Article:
Have you ever attempted twists off a whiskey sour. Find the right avenue for the product and you allow it to shine and you taste buds will thank you. Dark Horse has the depth to pair with some beautiful pairing that I would have found out of character for Canadian style Whiskey. Chef traditional pairing are what I base my cocktails off eg:

    Morello Cherries (sour cherries) and lime
    Peaches with pink grapefruit

    Take this further into old fashioned land & you will go down a rabbit hole. Make your own bitters and stop following someone else’s grade one textbook

  • What is dark horse sold under in the states and it is a good whisky unlesd your a snob

    • Dark Batch.

      FYI, Dark Horse appears to have recently been discontinued in Canada, so I expect the same will hold true for the US (although I don’t have confirmation of that).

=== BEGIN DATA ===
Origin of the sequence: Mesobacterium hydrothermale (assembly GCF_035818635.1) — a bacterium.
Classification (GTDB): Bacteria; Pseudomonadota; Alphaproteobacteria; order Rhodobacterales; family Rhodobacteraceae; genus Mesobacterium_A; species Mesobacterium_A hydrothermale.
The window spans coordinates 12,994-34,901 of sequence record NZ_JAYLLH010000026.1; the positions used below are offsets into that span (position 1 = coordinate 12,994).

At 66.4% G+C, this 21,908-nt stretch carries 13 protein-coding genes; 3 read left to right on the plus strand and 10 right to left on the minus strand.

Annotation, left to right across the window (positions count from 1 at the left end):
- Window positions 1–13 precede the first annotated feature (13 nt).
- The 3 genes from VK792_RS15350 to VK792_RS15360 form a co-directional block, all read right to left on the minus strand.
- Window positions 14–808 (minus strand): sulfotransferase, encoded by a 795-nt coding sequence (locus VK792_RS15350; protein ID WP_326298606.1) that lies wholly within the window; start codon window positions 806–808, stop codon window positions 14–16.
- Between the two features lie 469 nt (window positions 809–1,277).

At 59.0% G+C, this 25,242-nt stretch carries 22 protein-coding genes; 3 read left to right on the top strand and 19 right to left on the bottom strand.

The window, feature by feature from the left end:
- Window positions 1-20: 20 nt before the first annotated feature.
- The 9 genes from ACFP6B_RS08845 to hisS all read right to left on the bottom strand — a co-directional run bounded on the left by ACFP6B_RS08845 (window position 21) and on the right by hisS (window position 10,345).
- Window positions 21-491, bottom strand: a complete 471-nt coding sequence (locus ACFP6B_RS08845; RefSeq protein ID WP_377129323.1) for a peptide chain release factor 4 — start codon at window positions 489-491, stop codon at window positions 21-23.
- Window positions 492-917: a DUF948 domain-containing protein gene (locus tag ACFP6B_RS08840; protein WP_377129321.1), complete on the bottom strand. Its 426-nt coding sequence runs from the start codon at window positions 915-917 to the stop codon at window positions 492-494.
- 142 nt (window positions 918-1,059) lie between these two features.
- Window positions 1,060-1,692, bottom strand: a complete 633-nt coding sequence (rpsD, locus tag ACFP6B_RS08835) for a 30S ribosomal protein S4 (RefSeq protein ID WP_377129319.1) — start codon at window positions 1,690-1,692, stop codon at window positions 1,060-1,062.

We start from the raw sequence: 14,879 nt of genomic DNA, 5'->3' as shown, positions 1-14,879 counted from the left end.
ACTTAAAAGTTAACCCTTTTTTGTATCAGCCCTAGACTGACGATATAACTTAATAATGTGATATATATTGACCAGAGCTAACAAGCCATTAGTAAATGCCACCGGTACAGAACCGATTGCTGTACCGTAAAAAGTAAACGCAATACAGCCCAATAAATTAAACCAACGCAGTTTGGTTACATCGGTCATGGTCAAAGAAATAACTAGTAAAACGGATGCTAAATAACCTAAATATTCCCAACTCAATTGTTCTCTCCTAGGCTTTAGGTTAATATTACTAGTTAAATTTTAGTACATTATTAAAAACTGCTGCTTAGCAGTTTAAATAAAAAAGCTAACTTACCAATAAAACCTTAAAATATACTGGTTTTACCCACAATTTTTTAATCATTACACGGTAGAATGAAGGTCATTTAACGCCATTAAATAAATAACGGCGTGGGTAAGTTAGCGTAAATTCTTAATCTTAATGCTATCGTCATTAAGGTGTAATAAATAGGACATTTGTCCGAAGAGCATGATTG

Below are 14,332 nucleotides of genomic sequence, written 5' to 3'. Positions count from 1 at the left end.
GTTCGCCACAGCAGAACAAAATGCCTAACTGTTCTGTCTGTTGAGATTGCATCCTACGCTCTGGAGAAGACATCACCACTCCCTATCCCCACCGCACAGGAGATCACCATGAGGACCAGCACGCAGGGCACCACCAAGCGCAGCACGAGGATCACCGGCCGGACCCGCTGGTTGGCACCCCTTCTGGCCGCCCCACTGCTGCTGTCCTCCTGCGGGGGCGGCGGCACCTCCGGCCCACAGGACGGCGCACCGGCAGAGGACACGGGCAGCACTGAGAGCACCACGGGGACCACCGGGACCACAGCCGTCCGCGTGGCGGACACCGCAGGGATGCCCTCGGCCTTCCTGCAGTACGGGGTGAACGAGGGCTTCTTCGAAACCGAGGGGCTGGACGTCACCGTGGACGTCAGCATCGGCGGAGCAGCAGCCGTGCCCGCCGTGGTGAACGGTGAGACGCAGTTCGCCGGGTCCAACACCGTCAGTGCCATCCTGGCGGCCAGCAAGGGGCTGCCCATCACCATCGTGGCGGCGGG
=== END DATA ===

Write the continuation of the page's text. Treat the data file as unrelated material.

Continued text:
• This news has me horrified. Dark Horse has become a regular favorite of mine. Can you recommed some alternatives? Great reviews!

        • Well, you could always make your own by adding a small amount of sherry (and bourbon) to a favourite Canadian whisky. 😉

          Canadian Club Sherry Cask and Wayne Gretzky No. 99 Red Cask are both slightly poorer substitutes on quality, but have some of the notes at a comparable price. If you could find it, something like Crown Royal Noble Collection Wine Barrel Finished is super nice (but more expensive). Haven’t tried it yet, but the similarly pricey Gooderham & Worts 19yo 49 Wellington (2019 edition) could be good – but more wheat-forward.

          • I might have to buy that infinity bottle I’ve always wanted and do some blending 🙂 Thanks for the other suggestions.

  • I cant find Dark Horse in Ontario anymore. Its my go to whiskey. Smooth with a sweet finish , you cant beat it. Help me find it. Cheers

    • It’s gone, no longer made. See my comments above for some substitution suggestions.

      I would add Crown Royal Black to list, as a similarly price and quality.

  • So sad that Alberta Distillers have dropped this offering from their list. Bought 41 (i.e. all I could find) bottles once I realized this was the case. I’m good for a while.